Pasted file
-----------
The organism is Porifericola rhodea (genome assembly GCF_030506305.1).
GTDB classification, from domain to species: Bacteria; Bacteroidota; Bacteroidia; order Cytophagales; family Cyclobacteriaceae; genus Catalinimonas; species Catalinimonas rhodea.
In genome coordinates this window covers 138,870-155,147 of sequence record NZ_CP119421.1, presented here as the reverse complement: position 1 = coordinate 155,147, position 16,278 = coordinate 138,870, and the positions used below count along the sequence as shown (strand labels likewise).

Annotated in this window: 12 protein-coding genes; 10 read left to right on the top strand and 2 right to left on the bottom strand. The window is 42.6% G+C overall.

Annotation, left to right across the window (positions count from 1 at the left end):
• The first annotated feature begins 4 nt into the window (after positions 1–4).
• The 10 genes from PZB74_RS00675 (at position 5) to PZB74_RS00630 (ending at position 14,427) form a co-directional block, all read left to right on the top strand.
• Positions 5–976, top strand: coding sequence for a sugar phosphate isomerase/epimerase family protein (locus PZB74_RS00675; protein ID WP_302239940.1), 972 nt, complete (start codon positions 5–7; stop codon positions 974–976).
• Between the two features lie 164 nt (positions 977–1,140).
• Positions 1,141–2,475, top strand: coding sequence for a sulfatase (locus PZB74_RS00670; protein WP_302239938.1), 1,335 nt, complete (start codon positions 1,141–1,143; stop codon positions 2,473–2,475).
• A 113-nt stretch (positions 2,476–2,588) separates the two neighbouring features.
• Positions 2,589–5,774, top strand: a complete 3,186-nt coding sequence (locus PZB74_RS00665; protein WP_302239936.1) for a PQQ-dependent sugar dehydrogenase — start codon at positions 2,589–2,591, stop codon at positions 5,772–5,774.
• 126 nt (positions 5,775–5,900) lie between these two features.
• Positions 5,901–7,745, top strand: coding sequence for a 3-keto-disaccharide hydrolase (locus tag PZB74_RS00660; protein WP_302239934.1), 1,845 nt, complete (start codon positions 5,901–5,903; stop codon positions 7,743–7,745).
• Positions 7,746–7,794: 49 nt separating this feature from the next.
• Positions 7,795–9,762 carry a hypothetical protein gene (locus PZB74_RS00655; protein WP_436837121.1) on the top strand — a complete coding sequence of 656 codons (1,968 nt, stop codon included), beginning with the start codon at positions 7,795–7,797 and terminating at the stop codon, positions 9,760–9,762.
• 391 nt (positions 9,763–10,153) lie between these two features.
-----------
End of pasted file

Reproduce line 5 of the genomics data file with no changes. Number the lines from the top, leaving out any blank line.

Annotation, left to right across the window (positions count from 1 at the left end):